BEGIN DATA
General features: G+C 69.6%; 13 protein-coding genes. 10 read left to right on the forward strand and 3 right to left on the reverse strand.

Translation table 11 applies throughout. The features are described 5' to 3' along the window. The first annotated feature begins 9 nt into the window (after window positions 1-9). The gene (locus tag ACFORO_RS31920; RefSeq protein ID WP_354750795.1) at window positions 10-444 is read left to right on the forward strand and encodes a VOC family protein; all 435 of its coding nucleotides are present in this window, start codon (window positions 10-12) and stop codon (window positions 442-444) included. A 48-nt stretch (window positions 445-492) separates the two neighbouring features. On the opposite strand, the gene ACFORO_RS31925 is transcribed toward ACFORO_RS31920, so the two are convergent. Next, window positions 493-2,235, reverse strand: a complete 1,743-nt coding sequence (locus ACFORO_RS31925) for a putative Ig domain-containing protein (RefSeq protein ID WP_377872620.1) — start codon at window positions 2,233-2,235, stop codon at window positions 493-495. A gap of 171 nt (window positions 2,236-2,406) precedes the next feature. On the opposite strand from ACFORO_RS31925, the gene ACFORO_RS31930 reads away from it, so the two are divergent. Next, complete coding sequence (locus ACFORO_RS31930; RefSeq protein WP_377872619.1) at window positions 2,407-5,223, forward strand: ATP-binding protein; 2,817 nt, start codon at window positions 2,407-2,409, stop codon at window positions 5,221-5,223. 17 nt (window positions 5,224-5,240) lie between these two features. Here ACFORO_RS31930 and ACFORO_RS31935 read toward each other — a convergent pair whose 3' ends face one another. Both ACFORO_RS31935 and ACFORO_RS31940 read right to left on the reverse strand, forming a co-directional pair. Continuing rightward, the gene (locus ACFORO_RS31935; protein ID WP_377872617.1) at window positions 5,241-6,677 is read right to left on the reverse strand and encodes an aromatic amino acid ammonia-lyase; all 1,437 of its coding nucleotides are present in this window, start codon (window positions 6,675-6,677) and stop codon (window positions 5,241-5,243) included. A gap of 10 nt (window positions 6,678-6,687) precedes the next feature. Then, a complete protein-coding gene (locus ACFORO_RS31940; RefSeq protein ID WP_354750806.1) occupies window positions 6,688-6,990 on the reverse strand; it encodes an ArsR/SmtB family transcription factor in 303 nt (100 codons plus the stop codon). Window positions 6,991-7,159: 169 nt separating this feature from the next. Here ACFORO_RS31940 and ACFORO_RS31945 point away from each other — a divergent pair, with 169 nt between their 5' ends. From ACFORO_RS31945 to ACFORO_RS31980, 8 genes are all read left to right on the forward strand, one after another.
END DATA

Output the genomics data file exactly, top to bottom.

General features: G+C 69.6%; 13 protein-coding genes. 10 read left to right on the forward strand and 3 right to left on the reverse strand.

Translation table 11 applies throughout. The features are described 5' to 3' along the window. The first annotated feature begins 9 nt into the window (after window positions 1-9). The gene (locus tag ACFORO_RS31920; RefSeq protein ID WP_354750795.1) at window positions 10-444 is read left to right on the forward strand and encodes a VOC family protein; all 435 of its coding nucleotides are present in this window, start codon (window positions 10-12) and stop codon (window positions 442-444) included. A 48-nt stretch (window positions 445-492) separates the two neighbouring features. On the opposite strand, the gene ACFORO_RS31925 is transcribed toward ACFORO_RS31920, so the two are convergent. Next, window positions 493-2,235, reverse strand: a complete 1,743-nt coding sequence (locus ACFORO_RS31925) for a putative Ig domain-containing protein (RefSeq protein ID WP_377872620.1) — start codon at window positions 2,233-2,235, stop codon at window positions 493-495. A gap of 171 nt (window positions 2,236-2,406) precedes the next feature. On the opposite strand from ACFORO_RS31925, the gene ACFORO_RS31930 reads away from it, so the two are divergent. Next, complete coding sequence (locus ACFORO_RS31930; RefSeq protein WP_377872619.1) at window positions 2,407-5,223, forward strand: ATP-binding protein; 2,817 nt, start codon at window positions 2,407-2,409, stop codon at window positions 5,221-5,223. 17 nt (window positions 5,224-5,240) lie between these two features. Here ACFORO_RS31930 and ACFORO_RS31935 read toward each other — a convergent pair whose 3' ends face one another. Both ACFORO_RS31935 and ACFORO_RS31940 read right to left on the reverse strand, forming a co-directional pair. Continuing rightward, the gene (locus ACFORO_RS31935; protein ID WP_377872617.1) at window positions 5,241-6,677 is read right to left on the reverse strand and encodes an aromatic amino acid ammonia-lyase; all 1,437 of its coding nucleotides are present in this window, start codon (window positions 6,675-6,677) and stop codon (window positions 5,241-5,243) included. A gap of 10 nt (window positions 6,678-6,687) precedes the next feature. Then, a complete protein-coding gene (locus ACFORO_RS31940; RefSeq protein ID WP_354750806.1) occupies window positions 6,688-6,990 on the reverse strand; it encodes an ArsR/SmtB family transcription factor in 303 nt (100 codons plus the stop codon). Window positions 6,991-7,159: 169 nt separating this feature from the next. Here ACFORO_RS31940 and ACFORO_RS31945 point away from each other — a divergent pair, with 169 nt between their 5' ends. From ACFORO_RS31945 to ACFORO_RS31980, 8 genes are all read left to right on the forward strand, one after another.